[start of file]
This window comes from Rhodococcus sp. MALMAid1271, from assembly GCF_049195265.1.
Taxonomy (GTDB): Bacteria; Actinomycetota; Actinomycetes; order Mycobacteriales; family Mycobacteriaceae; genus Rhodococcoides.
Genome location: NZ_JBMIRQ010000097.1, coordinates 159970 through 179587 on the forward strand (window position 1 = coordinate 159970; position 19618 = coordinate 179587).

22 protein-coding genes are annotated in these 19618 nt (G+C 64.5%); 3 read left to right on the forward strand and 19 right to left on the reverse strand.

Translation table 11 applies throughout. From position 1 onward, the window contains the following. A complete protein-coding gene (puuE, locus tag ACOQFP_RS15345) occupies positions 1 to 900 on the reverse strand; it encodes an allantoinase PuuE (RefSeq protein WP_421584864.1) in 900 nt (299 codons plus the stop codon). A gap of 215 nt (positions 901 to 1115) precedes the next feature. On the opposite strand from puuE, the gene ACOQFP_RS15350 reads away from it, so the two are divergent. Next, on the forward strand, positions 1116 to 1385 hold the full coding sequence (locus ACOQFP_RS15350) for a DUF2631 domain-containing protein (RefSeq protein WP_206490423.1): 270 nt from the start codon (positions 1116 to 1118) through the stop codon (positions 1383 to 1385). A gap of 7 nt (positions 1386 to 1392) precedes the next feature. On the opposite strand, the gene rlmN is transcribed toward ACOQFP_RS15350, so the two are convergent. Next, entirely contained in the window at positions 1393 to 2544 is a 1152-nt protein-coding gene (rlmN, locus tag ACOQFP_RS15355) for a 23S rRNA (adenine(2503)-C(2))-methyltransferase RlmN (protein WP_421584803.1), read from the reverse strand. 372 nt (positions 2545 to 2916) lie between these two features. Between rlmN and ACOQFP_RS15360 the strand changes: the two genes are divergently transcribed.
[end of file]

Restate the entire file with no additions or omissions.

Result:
This window comes from Rhodococcus sp. MALMAid1271, from assembly GCF_049195265.1.
Taxonomy (GTDB): Bacteria; Actinomycetota; Actinomycetes; order Mycobacteriales; family Mycobacteriaceae; genus Rhodococcoides.
Genome location: NZ_JBMIRQ010000097.1, coordinates 159970 through 179587 on the forward strand (window position 1 = coordinate 159970; position 19618 = coordinate 179587).

22 protein-coding genes are annotated in these 19618 nt (G+C 64.5%); 3 read left to right on the forward strand and 19 right to left on the reverse strand.

Translation table 11 applies throughout. From position 1 onward, the window contains the following. A complete protein-coding gene (puuE, locus tag ACOQFP_RS15345) occupies positions 1 to 900 on the reverse strand; it encodes an allantoinase PuuE (RefSeq protein WP_421584864.1) in 900 nt (299 codons plus the stop codon). A gap of 215 nt (positions 901 to 1115) precedes the next feature. On the opposite strand from puuE, the gene ACOQFP_RS15350 reads away from it, so the two are divergent. Next, on the forward strand, positions 1116 to 1385 hold the full coding sequence (locus ACOQFP_RS15350) for a DUF2631 domain-containing protein (RefSeq protein WP_206490423.1): 270 nt from the start codon (positions 1116 to 1118) through the stop codon (positions 1383 to 1385). A gap of 7 nt (positions 1386 to 1392) precedes the next feature. On the opposite strand, the gene rlmN is transcribed toward ACOQFP_RS15350, so the two are convergent. Next, entirely contained in the window at positions 1393 to 2544 is a 1152-nt protein-coding gene (rlmN, locus tag ACOQFP_RS15355) for a 23S rRNA (adenine(2503)-C(2))-methyltransferase RlmN (protein WP_421584803.1), read from the reverse strand. 372 nt (positions 2545 to 2916) lie between these two features. Between rlmN and ACOQFP_RS15360 the strand changes: the two genes are divergently transcribed.